(Archived document, may contain errors)
A CAMPAIGN FINANCE "REFORM99 THAT PROTECTS INCUMBENTS
(Updating Backgrounder No. 747, "A Conservative Agenda for Comprehensive Campaign Reform," January 22, 1990.) Before heading home for their summer recess, the House and Senate on August 3 and August 1, respectively, passed separate "campaign finance reform" bills. If enacted, these will exacerbate the most serious shortcoming of present campaign finance laws: by favoring, even more than is now the case, the reelection of incumbent congressmen. The high rate of incumbent victories will only grow if either bill becomes law. The paramount goal of any campaign finance reform should be to make congressional reelections more competitive. Reforms are needed that will help candidates raise and spend the funds necessary to challenge congressional incumbents, who enjoy a five to two fundraising advantage over chal- lengers. Yet Congress, apparently devoted to preserving the electoral security of incumbents, con- tinues to resist reforms that would level the playing field. Congress last enacted a comprehensive campaign finance reform law in 1974. T'hat year, 87.7 per- cent of House members who sought reelection won reelection. By 1988 it had become almost impos- sible for a House member seeking reelection to lose; that year, 98.5 percent were reelected. Now under the guise of limiting political action committee (PAC) influence, Congress has avoided the most necessary reform of helping challengers raise money. Instead Congress in August voted to force taxpayers to help fund incumbent reelections while making it difficult for the challenger to be- come as well-known as the incumbent. Congress's latest action would provide public funds to can- didates who voluntarily limit campaign spending. If a candidate abides by the congressionally prescribed spending limits, he or she qualifies for public financing in the form of broadcast dis- counts, reduced postal rates, and other subsidies. The Senate bill would give additional public funds to candidates abiding by the spending limits who are opposed by candidates who exceed them. Huge Incumbent Advantage. Congress's allegiance to spending limits and public financing is hard- ly surprising. The reason: these "reforms" even further boost the reelection prospects of incumbent congressmen. The reforms fail to address two critical realities faced by every American who seeks to run against an incumbent congressman: 1) congressmen already receive public financing exceeding $1.5 million per election cycle in the form of franked mail, staff support, and other resources that in- crease their reelection prospects, and 2) campaign spending limits diminish electoral competition even more by limiting challengers' ability to spend the funds necessary to achieve name recognition with voters. Spending limits, of course, do not so severely restrict incumbents, who start each elec- tion with a huge advantage over challengers with name recognition generated by free media and the self-promoting taxpayer-sponsored "newsletters" mailed under the franking privilege. Thus, cam-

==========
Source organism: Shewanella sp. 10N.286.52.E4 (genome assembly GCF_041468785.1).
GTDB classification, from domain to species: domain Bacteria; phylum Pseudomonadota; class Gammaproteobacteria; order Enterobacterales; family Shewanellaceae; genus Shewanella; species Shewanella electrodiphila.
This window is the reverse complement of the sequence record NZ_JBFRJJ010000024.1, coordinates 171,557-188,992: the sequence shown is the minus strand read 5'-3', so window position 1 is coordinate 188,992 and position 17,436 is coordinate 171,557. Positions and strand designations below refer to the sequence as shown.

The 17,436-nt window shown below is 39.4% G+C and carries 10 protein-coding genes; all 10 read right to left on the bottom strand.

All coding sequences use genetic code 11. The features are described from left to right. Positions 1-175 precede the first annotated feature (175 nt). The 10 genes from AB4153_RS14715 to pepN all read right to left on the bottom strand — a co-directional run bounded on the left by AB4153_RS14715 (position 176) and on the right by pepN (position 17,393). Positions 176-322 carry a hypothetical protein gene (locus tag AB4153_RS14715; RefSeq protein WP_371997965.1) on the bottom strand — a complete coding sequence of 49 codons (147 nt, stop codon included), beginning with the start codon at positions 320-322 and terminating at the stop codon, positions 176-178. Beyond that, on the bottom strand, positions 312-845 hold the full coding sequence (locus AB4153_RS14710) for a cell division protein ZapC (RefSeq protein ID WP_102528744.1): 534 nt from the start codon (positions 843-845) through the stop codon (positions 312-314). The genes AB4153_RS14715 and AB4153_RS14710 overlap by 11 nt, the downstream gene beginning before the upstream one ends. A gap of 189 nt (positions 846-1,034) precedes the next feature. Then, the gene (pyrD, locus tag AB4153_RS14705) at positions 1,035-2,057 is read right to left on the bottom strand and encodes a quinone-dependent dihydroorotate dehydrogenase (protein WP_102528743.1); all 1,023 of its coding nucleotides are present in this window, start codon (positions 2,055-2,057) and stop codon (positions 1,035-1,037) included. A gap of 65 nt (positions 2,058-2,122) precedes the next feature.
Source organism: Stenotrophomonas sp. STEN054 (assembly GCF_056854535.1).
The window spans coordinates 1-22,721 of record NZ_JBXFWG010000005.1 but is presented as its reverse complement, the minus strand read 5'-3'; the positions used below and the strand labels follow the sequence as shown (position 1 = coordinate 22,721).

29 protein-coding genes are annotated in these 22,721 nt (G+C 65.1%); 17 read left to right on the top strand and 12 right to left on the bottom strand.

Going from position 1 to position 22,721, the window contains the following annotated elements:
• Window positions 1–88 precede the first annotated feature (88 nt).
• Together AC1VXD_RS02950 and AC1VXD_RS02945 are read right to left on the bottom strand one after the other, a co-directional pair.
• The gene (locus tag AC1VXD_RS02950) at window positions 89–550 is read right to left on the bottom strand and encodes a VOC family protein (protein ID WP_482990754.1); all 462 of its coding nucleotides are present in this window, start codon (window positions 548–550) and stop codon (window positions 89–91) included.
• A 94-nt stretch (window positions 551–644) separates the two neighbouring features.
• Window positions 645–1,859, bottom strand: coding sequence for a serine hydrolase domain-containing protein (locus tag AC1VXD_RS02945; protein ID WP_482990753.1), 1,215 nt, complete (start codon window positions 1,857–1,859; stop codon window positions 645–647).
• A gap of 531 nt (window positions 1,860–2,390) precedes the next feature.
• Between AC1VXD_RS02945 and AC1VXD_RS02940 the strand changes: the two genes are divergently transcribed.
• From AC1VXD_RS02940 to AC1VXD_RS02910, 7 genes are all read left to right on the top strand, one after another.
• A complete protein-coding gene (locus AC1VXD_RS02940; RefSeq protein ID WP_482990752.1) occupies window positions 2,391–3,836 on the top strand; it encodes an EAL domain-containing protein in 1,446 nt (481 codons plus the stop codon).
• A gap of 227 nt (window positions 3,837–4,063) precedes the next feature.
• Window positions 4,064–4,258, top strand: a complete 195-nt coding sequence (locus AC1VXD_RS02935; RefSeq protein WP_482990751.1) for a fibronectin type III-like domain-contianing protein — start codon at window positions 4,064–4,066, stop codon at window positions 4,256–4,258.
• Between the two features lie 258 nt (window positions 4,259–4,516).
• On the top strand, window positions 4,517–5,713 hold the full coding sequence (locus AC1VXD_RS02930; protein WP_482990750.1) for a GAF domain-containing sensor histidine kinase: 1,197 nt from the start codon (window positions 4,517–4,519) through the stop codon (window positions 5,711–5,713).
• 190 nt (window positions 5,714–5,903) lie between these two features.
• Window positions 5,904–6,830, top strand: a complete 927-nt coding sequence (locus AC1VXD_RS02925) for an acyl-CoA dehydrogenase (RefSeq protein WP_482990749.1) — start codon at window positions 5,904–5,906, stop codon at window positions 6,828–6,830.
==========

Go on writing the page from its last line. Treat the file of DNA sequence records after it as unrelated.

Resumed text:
paign spending limits that apply equally to challengers and incumbents benefit incumbents. Even if a challenger could raise as much money as the incumbent, he could not become as well-known. Challengers Need Help. Instead of further insulating incumbents from electoral competition, real campaign finance reform would counteract the built-in incumbent advantage that resulted from the 1974 round of campaign finance "reform." One key element of such reform would be to enhance nonincumbents' ability to raise the "table stakes" necessary to finance a credible challenge to incum- bents. Example: Challengers in House races should be allowed to raise up to $400,000 in contribu- tions of any size. Although this does not approach the $1.5 million in perks that a congressman can spend over a two-year term, it at least allows a challenger to raise enough money to begin a discus- sion of the issues and the incumbent's record. Congress's action on campaign finance reform has been fueled by public outrage over the $200 bil- lion savings and loan scandal and other ethical lapses by Congress. Yet the measures passed by Con- gress do little to alter the system of influence-peddling that now dominates Washington. Instead, Congress is asking the American taxpayer to dig even deeper into his or her pocket to pay fcr public financing of campaigns. Senator Mitch McConnell, the Kentucky Republican, estimates that this could cost the taxpayers $150 million the first year, and perhaps much more in later years. Another Congress-passed reform that fails to address the underlying causes of congressional in- fluence-peddling is that limiting political action committee (PAC) contributions. The Senate-passed campaign finance bill would ban PACs while the House bill would limit aggregate PAC contribu- tions a candidate can accept. Proponents of this "reform" claim that it will clean up Congress by limiting the influence of private money on elections. Far from it. The reform simply will induce in- dividuals who wish to influence elections to spend their money differently. If individuals or organiza- tions with money are prohibited from contributing to political campaigns through PACs, for ex- ample, they will spend their money either as an independent expenditure or to support particular is- sues. Example: Anheuser-Busch Companies, Inc. this summer produced a national advertising cam- paign against increasing the tax on beer. In a district where one candidate favors the tax and the other opposes it, this permissible (and legally unlimited) expenditure could influence the election. Learning From Past Lessons. The lesson Congress should have learned from its last attempt at campaign finance reform is that limiting funds that can be contributed to campaigns by individuals or groups does not lessen the influence of money in congressional elections.ne reason: as long as individuals' interests - particularly economic interests - are affected by government, individuals will attempt to influence government. Thus, if Congress attempts to limit one route of influencing elec- tions, individuals with money simply will create new methods to protect their interests. The corrupt favoritism at the heart of the savings and loan scandal will not be eradicated by limiting campaign contributions but by limiting representatives' ability to use big government to grant favors for friends and punish enemies. Such a reform, however, is beyond the scope of campaign finance laws. If the goal of campaign finance reform is to reduce congressional influence-peddling, full public reporting of all campaign contributions is the only applicable reform. If, however, the goal of the reform is - as it should be - to inject fairness and competition in congressional elections, the spend- ing limits and public financing measures passed by Congress in August are the antithesis of reform. Neither the House nor Senate bill shows any promise of bringing genuine reform to the Washington political system. If the House and Senate agree on a final version, George Bush should veto it. Prepared for the Heritage Foundation by Ahdrew J. Cowin Director of Research Washington Policy Group, Inc.